Is London going to go Zero Carbon?

Business Green reported an interchange last week between the Mayor and Green Assembly Member Darren Johnson  in response to his question about the Mayors position on Zero Carbon homes. Boris’s reported response was

“What we are looking at is making sure that we can continue, through the London Plan, to ensure that Zero Carbon Homes are delivered in London and we will be issuing further guidance in due course to provide industry with the certainty it needs about how to do that.” 

Boris reported that London aims to achieve a 60% reduction in CO2 by 2025 and has achieved 14% to date. This represents a per capita reduction of 20% as London’s population has grown by 600k during the reporting period.

It is heartening to hear these words from the Mayor, and I hope that the candidates for the Mayoralty are listening. If devolution is to mean anything it should promote the ability of cities in the UK to sidestep the damaging and short-sighted environmental policies of central government.

Having recently completed a large zero carbon scheme at Hanham Hall with low-rise construction and learned what it means for most of the UK’s housing development, I thought that it would be useful to share below some analysis that we have done to assess how tall buildings can achieve the zero carbon standard. Given that many of the buildings that are proposed for the capital in future are going to be tall it is interesting to assess how the regulations might affect those building types.

The analysis has been done for a twenty five and a forty storey tower with six units per floor to demonstrate how different systems meet the targets. We tested gas boilers, CHP with gas backup, all-electric heating and hot water and finally Air Source Heat Pumps. Three of the four rely on a communal hot water distribution system, the all electric system being the exception.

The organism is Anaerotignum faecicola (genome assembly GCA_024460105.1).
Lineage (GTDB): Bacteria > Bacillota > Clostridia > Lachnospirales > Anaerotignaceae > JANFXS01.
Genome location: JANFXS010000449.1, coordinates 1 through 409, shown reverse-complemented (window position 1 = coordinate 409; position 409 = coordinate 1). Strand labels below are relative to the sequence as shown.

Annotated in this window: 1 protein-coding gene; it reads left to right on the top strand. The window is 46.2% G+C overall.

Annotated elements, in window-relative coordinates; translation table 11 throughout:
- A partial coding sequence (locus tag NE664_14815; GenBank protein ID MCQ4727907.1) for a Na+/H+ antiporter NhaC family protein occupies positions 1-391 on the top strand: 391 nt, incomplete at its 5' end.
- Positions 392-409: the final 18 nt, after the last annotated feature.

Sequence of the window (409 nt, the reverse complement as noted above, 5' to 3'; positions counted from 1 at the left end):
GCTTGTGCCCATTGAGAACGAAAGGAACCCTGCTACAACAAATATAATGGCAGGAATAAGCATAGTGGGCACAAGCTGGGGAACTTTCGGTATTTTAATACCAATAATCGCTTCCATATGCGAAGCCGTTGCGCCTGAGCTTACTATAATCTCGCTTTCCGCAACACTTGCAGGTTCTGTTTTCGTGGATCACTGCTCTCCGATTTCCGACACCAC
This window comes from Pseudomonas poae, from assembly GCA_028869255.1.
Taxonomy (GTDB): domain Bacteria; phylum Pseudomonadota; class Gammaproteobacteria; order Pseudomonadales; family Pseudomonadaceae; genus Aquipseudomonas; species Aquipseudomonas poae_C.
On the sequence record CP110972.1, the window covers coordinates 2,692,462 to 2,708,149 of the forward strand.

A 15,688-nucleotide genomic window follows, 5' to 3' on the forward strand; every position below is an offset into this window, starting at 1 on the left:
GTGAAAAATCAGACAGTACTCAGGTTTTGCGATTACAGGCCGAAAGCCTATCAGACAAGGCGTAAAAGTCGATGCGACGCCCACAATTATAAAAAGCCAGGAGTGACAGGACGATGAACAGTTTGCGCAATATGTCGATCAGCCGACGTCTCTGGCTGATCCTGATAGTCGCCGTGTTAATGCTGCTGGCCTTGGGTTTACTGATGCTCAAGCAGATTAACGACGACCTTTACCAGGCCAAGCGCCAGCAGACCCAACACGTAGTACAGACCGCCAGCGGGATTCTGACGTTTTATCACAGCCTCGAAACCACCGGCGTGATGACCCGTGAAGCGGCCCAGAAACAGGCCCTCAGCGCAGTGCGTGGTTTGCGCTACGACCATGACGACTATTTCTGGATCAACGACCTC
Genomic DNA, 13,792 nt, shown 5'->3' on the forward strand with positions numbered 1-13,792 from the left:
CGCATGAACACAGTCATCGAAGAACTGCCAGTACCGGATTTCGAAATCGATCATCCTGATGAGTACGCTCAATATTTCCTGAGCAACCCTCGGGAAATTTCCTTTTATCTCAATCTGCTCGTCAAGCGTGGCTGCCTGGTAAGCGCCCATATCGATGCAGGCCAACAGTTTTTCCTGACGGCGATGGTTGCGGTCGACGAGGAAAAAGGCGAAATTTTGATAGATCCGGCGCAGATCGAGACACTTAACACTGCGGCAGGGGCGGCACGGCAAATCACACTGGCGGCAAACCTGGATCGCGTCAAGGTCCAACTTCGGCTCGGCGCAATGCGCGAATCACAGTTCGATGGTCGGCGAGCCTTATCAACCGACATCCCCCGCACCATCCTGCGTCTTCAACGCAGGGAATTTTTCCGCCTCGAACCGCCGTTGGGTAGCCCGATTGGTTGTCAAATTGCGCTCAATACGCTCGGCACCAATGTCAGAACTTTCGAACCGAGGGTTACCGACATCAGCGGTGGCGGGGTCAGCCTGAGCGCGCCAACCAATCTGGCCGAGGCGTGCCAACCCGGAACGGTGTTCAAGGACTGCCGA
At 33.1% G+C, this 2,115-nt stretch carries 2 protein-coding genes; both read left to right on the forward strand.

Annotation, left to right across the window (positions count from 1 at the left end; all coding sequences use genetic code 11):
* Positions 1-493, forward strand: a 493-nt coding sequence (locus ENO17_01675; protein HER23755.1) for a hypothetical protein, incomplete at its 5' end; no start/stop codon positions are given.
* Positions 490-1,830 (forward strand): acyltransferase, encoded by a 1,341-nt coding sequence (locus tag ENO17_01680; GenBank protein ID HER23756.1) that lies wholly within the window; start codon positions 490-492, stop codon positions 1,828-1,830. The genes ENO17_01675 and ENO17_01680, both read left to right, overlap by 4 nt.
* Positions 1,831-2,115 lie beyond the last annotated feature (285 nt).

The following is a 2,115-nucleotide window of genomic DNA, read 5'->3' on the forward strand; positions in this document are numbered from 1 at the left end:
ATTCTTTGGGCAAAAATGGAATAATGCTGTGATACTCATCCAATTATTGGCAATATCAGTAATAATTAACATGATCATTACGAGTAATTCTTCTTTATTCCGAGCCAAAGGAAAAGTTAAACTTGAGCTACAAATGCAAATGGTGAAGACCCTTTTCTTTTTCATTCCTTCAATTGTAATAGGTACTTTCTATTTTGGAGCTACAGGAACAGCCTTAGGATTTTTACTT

Energy Options to meet the London Plan and Zero Carbon

Energy Options for a 25 Storey Tower to meet the London Plan and Zero Carbon



Energy Options fora 40 Storey Tower to meet the London Plan and Zero Carbon

What the research shows is that for taller towers there is no difficulty in meeting the current definition of zero carbon. In fact it shows that achieving it is technically easier than achieving the London Plan, as the London Plan has a lower emissions target than the Zero Carbon definition. This is assuming that there is no special treatment for electric heating or hot water, unlike the current version of SAP which is based on comparative performance rather than on a definite figure as set out in the Zero Carbon Hub’s definition.

Based on these figures I would say that towers should be forced to meet the lower emissions target of 10kg/CO2/sqm since in both gas-based options this target can be met. Perhaps an all-electric version could be left as it is at the higher 14kg/CO2/sqm.

It also shows that a very efficient 25-storey building can meet the targets irrespective of the energy system used, the top graphs shows that it can achieve the target in all four options, even an all-electric option. The 40-storey is not so easy. My assumption is that only the roof can be used to house renewable energy,  but for the 40-storey version it would be necessary in the electric options to put some pv panels on the facade to reach the target.

But of course the technical success is not the full picture. In addition to the Fabric Energy Efficiency target of 39kwh/sqm/yr that apartments have to hit, and towers have no difficulty doing so, there is the Carbon Compliance which is shown in the graphs above, and again there doesn’t appear to be much of a problem for towers, but finally there is the Allowable Solutions element which says that whatever CO2 emissions remain must be offset. This offset is achieved by multiplying the tonnes of CO2 emitted, by the figure of 30 years, and by an agreed sum for each tonne. Currently the GLA uses £60/tonne. This produces a figure of approximately £1,000 per apartment to offset the emissions elsewhere.

Sadly the all electric system is unwelcome in London as it it not seen as ‘futureproof’ according to the gas-led ideology preferred by the GLA. This is understandable as an all-electric system does not emit the lowest CO2 emissions possible, at current levels of grid CO2 intensity. What will be interesting to see is how long before the grid CO2 intensity drops to a low enough level to change that thinking. The Committee for Climate Change has suggested that we need to stop burning gas by 2035 to meet our carbon budgets. What is the point in investing in gas burning equipment and networks now if they have to be decommissioned in less than twenty years time?